UP, Up, up in the air we go
Jason Reitman is one of those remarkable people that make you wonder how they got to where they did: undoubtedly talented, insightful writer, an ability to combine an arthouse feel with critical acclaim and boxoffice success, all wrapped up in a boy-next-door genuineness at the tender age of 32.
At 32, George Clooney was just about to get famous for playing Dr. Ross on ER. That was, what, 16 years ago? He has gone a long way since then, up, Up, and UP from TV actor to film actor, to director, writer, producer, sexiest man alive, and the Cary Grant of today. This is what people tell me – I stand to be corrected. Regardless, he seems right at home in Reitman’s latest movie – “Up in the Air“, the role fitting him like the fine armani suits that he looks so damn good in. Consciously or not, a lot of little digs at Clooney’s personal lifestyle choices seems to be mirrored in the film: a distaste for marriage and kids, avoidance of commitment, and an ability to charm everyone into agreeing with him, even if in this case it is to accept the fact that you are fired with “minimal legal blowback.”
In “Up in the Air”, Clooney plays Ryan Bingham, a “road warrior,” man on the fly, travelling 320 days out of the year. His home is the sky, and everything that common travellers find irritating, such as stale sushi and recycled air, he tells us, comfort him. He travels in style, from first class airport lounges to top car rentals to fine hotels. Armed with an array of swipe cards, he knows the best option for every travelling comfort all over the United States. He can get in and out of an airport faster than you get dropped off. He runs the gauntlet of flying like a sport.
What enables Ryan to engage in so much flying is his job as a Termination Facilitator – that’s right, you heard me. He belongs to a company that helps cowardly corporations “downsize,” sending in impeccably dressed experts to do the dirty work of letting employees go that the boss is too incompetent to do him/herself. Ryan sweeps in, pre-assembled severance package in hand, sits the former employee down and with a calm gaze and perfect smile, tells him/her that this is the beginning of a brighter, more fortuitous future. The current disaster of an economy means that business for Ryan is good, very good.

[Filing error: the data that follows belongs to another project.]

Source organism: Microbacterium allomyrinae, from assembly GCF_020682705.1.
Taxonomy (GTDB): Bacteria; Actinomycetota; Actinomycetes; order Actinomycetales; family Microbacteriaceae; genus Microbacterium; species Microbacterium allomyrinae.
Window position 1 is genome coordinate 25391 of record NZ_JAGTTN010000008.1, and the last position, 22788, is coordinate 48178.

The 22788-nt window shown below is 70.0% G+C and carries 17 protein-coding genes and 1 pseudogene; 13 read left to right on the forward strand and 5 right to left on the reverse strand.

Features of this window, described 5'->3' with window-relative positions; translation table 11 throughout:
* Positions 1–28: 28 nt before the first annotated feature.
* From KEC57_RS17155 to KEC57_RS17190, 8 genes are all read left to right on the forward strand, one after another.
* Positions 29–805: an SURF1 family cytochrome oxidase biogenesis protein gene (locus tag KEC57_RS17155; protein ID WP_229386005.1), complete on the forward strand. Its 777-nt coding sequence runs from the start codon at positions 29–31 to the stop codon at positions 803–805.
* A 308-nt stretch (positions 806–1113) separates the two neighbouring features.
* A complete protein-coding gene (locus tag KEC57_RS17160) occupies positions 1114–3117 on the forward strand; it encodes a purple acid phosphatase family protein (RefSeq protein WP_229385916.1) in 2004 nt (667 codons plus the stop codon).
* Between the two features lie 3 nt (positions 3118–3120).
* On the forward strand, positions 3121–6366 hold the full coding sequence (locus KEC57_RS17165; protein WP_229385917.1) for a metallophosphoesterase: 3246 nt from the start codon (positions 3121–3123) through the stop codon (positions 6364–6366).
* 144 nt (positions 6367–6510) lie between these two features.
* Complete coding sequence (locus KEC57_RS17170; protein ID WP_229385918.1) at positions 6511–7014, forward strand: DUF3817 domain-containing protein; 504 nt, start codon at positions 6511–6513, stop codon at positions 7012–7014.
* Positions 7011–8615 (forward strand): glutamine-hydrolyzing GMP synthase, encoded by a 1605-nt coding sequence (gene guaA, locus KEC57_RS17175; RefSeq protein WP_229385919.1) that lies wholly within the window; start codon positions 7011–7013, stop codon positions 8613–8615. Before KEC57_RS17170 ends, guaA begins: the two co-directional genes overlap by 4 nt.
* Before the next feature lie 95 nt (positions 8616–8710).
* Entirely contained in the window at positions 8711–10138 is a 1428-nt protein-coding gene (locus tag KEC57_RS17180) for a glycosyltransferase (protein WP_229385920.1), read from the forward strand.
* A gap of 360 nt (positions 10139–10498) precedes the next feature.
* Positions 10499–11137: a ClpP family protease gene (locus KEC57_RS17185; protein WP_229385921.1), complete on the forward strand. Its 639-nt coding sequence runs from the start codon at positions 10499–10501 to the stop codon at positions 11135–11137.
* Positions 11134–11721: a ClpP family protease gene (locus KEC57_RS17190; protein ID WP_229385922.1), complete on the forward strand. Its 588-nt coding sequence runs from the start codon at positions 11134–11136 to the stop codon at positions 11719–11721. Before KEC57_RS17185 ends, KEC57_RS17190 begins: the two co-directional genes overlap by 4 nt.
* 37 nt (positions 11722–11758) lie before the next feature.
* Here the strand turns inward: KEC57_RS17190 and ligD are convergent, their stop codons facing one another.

While on the road, Ryan meets a fellow road warrior, Alex, played by Vera Famiga. She is beautiful, independent, witty, and seems to share the same values as Ryan in both business and bed. They share travel schedules like a post-coital smoke, relishing in the possibility of a next rendezvous in another airport hotel with frequent flier miles.
Meanwhile, Ryan’s cherished life on the road is interrupted by Natalie (Anna Kendrick), a recent university grad who came up with the idea of firing people via video-conference, effectively putting an end to Ryan’s up in the air lifestyle that he has become so accustomed to. Ryan is not happy. We provide a dignified service, he insists. Ryan and Natalie go on the road to test out the theory against practice, and a series of events ensue that prove challenging for both of them, albeit in vastly different ways.
A number of side plotlines add to the story and its depth. No one is exactly what they seem at first glance, and that is what makes the story so interesting. There are actually layers to the people in it – just the way there exist in people in real life. Reitman peels them back carefully, gently, without unnecessary dramatic buildup and foreshadowing. Some of the unveiling is so spontaneous that it is comical, and we laugh along with the characters, not at them.